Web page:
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Effects of the Cooperative Class Experiment Teaching Method on Secondary School Students' Chemistry Achievement in Kenya's Nakuru District


Samuel W. Wachanga 
Egerton University, Kenya 

John Gowland Mwangi
Egerton University, Kenya mwangijg5@yahoo.com

 

 

 

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Abstract

Successful teaching and learning of chemistry depends partly on correct use of a teaching method whose activities target most learning senses. Though chemistry enhances students’ learning of biology, physics and agriculture on which Kenyan industries and prosperity depend, most secondary school students in Kenya perform poorly on the subject. This study sought to examine how the co-operative class experiment (CCE) teaching methods affect students’ achievement. Using a non-equivalent control group design with 521 randomly selected students, the study found that CCE method facilitated students’ chemistry learning more than regular methods. Gender did not affect achievement. Neither did school type significantly affect girls’ achievement when CCE method was used but it significantly affected boys’ achievement with boys in boys’ schools attaining higher scores. Since CCE method benefited students irrespective of school type, education authorities should encourage chemistry teachers to use it and teacher educators to make it part of the teacher-training curriculum.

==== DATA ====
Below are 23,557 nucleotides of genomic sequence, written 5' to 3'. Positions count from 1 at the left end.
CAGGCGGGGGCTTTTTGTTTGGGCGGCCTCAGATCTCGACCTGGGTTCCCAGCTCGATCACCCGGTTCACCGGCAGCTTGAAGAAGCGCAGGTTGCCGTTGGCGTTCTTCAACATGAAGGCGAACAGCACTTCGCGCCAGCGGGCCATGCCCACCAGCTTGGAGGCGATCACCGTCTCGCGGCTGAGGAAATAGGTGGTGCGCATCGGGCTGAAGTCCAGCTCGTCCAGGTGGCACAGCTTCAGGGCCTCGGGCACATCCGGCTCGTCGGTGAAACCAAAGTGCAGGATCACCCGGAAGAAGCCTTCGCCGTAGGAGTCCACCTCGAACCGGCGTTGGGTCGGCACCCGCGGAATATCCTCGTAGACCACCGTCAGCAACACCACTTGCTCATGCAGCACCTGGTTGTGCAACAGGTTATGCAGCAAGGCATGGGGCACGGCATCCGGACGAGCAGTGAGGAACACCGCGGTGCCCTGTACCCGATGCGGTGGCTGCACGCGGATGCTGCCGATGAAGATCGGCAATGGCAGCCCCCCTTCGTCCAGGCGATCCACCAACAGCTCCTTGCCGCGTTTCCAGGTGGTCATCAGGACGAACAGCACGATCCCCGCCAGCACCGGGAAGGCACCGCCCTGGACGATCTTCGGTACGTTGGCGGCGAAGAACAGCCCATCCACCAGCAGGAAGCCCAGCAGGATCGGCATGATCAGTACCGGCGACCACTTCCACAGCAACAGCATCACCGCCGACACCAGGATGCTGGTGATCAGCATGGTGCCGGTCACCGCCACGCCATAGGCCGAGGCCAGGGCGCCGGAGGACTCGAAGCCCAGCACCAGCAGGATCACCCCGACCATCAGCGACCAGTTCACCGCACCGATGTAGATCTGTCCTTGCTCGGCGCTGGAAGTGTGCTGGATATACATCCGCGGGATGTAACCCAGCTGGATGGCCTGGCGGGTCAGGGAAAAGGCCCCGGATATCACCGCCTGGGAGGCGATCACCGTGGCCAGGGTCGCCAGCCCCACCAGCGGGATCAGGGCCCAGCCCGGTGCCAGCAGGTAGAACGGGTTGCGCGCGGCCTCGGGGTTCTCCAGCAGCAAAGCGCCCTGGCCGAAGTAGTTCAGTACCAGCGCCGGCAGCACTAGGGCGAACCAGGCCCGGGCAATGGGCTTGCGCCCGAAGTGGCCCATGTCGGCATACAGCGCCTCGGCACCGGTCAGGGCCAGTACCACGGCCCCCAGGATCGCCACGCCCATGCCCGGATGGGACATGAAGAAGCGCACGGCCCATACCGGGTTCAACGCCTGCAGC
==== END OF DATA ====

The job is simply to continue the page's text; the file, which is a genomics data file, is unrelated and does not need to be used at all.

Cooperative Class Experiment Teaching Method, Secondary School,
Chemistry Achievement, Kenya

 

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Wachanga, S.W. and Mwangi, J.G. (2004) Effects of the Cooperative Class Experiment Teaching Method on Secondary School Students' Chemistry Achievement in Kenya's Nakuru District. International Education Journal, 5 (1), 26-36.
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